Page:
I got a picture of Bratwurst man before he gave me a lecture that I should buy his meat if I was going to take his picture. I told him I was a vegetarian with an appetite only for photographing walking wieners.

But in general, Germans don’t like their pictures taken. Germans really make you appreciate the willingness of Asians to be photographed. I think this photo-phobia comes from the GDR/Stasi era and their attendant suspicion of everyone. I got busted by a hooker on Oranienburger Strasse when I pretended to be photographing the TV tower and way across the street and down the block she saw me. So when I crossed the street, she came right for me speaking perfect English with razor sharpness. “The girls don’t like to be photographed. Sometimes they take z camera and smash it on z ground.” Having compassion for a woman selling her body to men on the street, I offered to show her the picture and even though it was unrecognizable who she was in the distance, I deleted it. However, I filmed the whole encounter without her knowing. I am leaving that off the video. Her outfit was a hoot, though. It looked something like the St. Pauli girl. I wonder if that’s what the tourists want when they come to Germany?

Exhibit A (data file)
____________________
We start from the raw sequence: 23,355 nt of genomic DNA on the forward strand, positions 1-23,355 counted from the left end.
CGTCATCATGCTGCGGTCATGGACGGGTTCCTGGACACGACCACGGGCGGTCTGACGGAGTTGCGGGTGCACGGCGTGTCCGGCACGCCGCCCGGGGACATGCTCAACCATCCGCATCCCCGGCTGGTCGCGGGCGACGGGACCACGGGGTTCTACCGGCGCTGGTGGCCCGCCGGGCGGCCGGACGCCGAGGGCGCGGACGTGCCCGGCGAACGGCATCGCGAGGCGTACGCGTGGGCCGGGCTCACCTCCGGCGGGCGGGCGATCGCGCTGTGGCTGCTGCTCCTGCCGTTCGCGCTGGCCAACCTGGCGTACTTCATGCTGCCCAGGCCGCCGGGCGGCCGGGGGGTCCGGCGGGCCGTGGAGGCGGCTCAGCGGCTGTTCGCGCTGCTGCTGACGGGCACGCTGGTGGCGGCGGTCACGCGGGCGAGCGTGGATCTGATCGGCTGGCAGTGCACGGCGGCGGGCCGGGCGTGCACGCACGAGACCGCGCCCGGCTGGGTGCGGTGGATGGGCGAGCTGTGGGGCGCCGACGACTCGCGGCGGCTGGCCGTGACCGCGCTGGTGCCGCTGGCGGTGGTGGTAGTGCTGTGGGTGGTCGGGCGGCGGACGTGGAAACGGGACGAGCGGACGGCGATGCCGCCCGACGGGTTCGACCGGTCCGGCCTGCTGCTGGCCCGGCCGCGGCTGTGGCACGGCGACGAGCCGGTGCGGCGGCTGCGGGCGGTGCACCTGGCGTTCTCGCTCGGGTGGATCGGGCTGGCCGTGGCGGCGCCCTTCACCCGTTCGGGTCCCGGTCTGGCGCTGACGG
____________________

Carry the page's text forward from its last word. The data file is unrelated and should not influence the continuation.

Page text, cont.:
I found it easier to just photograph buildings instead of cranky Germans. A couple shots from around the TV tower…

There is a summer phenomenon going on in Berlin…the summer beach bars. There were many of them with imported beach sand and tiki huts serving tropical drinks…

Imry showed me a big synagogue in Berlin that has armed guards round the clock. I’m glad to see that Germany takes protecting Jewish culture seriously now…

I also visited my friend Mike Benda who cycled with me for a half-day tour around the Tiergarten and Schöneberg neighborhood. He gives a good tour and was very helpful in helping me understand the city and the people. And yes, people do sunbathe naked in the park, right alongside a major road. Germans have a very practical approach to the body. I appreciate that.

On the way home I visited the Holocaust Memorial. It was striking, albeit a bit unclear how it is related to the event…

The train ride home was painful. The train was an hour and a half late, had inadequate air conditioning for the 95 degree heat and I was constantly stared at by other passengers. I finally just snapped at a young man who wouldn’t stop giving me the stink-eye. I asked him, “Why do you keep looking at me? Is it a German thing to stare?” He looked away as if he didn’t know what I was talking about. He did.